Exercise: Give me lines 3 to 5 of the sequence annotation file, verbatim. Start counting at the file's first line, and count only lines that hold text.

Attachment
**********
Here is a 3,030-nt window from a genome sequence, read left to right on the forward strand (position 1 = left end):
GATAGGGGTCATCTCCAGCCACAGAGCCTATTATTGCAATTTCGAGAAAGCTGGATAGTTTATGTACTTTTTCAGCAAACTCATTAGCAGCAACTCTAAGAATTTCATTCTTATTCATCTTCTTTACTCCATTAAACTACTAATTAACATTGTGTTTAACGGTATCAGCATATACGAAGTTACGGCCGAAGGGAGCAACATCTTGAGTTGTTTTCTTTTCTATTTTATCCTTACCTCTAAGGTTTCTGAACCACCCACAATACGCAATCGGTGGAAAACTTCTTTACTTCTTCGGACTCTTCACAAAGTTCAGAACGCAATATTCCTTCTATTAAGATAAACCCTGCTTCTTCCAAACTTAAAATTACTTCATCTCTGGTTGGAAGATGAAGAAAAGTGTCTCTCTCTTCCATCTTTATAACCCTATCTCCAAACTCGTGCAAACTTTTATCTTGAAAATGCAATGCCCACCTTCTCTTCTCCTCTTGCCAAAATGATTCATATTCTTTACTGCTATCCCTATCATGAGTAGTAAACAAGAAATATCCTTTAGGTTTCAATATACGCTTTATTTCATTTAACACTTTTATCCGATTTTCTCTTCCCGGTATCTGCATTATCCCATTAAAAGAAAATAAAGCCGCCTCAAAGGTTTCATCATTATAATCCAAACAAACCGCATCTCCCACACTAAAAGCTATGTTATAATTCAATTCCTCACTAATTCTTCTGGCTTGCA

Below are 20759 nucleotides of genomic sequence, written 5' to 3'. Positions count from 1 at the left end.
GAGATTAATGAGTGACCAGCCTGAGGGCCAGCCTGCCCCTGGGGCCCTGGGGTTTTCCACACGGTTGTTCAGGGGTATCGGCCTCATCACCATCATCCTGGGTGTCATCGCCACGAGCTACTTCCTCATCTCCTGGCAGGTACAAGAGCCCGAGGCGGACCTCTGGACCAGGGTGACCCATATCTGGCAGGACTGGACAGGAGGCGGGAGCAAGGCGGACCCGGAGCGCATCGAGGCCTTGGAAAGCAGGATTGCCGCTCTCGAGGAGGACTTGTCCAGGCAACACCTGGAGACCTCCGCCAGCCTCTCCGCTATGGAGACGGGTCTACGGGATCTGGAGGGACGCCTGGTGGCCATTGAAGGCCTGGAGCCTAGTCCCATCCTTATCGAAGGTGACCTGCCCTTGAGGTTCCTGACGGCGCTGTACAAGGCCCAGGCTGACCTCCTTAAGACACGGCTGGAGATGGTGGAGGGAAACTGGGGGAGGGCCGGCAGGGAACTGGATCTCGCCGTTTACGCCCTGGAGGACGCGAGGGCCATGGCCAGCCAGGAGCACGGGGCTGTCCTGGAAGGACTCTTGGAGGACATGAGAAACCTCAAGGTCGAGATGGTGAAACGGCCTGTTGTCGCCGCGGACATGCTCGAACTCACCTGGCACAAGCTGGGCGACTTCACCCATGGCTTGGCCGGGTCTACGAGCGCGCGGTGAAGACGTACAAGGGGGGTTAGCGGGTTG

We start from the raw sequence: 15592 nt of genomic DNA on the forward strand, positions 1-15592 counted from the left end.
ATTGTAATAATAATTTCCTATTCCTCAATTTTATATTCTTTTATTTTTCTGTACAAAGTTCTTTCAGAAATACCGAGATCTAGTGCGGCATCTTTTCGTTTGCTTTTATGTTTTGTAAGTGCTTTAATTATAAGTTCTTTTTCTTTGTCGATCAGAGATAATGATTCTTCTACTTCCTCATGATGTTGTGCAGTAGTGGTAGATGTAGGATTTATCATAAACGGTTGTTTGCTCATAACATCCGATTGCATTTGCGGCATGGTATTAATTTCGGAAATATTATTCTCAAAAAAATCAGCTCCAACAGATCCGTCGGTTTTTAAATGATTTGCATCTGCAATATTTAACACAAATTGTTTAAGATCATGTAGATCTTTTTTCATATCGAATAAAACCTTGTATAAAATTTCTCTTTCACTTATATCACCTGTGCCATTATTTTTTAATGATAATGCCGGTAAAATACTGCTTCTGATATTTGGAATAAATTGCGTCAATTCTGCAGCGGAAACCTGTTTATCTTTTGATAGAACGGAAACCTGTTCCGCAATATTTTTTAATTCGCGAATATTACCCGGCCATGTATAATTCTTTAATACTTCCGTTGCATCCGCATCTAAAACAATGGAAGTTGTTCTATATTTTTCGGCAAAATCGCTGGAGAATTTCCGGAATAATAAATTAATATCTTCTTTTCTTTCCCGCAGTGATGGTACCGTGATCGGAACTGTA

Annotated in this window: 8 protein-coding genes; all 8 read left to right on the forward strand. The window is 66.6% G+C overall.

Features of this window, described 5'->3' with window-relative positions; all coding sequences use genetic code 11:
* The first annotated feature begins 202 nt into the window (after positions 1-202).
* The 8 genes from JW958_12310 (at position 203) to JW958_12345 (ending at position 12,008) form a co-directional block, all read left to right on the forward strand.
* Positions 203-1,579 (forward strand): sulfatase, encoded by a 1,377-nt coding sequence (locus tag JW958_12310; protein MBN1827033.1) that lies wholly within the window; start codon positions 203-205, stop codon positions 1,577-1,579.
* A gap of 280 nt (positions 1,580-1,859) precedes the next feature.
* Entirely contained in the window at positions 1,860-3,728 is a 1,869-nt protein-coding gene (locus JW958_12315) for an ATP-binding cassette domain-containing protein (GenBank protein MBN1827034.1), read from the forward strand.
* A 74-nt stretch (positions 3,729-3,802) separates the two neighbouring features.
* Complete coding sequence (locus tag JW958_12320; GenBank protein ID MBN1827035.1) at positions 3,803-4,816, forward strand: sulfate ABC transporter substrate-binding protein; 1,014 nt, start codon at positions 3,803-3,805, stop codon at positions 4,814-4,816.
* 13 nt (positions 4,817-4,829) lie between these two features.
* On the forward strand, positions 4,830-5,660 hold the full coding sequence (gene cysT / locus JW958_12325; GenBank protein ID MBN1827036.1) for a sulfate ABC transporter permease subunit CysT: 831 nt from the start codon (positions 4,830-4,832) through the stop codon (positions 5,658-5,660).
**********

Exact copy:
Below are 20759 nucleotides of genomic sequence, written 5' to 3'. Positions count from 1 at the left end.
GAGATTAATGAGTGACCAGCCTGAGGGCCAGCCTGCCCCTGGGGCCCTGGGGTTTTCCACACGGTTGTTCAGGGGTATCGGCCTCATCACCATCATCCTGGGTGTCATCGCCACGAGCTACTTCCTCATCTCCTGGCAGGTACAAGAGCCCGAGGCGGACCTCTGGACCAGGGTGACCCATATCTGGCAGGACTGGACAGGAGGCGGGAGCAAGGCGGACCCGGAGCGCATCGAGGCCTTGGAAAGCAGGATTGCCGCTCTCGAGGAGGACTTGTCCAGGCAACACCTGGAGACCTCCGCCAGCCTCTCCGCTATGGAGACGGGTCTACGGGATCTGGAGGGACGCCTGGTGGCCATTGAAGGCCTGGAGCCTAGTCCCATCCTTATCGAAGGTGACCTGCCCTTGAGGTTCCTGACGGCGCTGTACAAGGCCCAGGCTGACCTCCTTAAGACACGGCTGGAGATGGTGGAGGGAAACTGGGGGAGGGCCGGCAGGGAACTGGATCTCGCCGTTTACGCCCTGGAGGACGCGAGGGCCATGGCCAGCCAGGAGCACGGGGCTGTCCTGGAAGGACTCTTGGAGGACATGAGAAACCTCAAGGTCGAGATGGTGAAACGGCCTGTTGTCGCCGCGGACATGCTCGAACTCACCTGGCACAAGCTGGGCGACTTCACCCATGGCTTGGCCGGGTCTACGAGCGCGCGGTGAAGACGTACAAGGGGGGTTAGCGGGTTG

We start from the raw sequence: 15592 nt of genomic DNA on the forward strand, positions 1-15592 counted from the left end.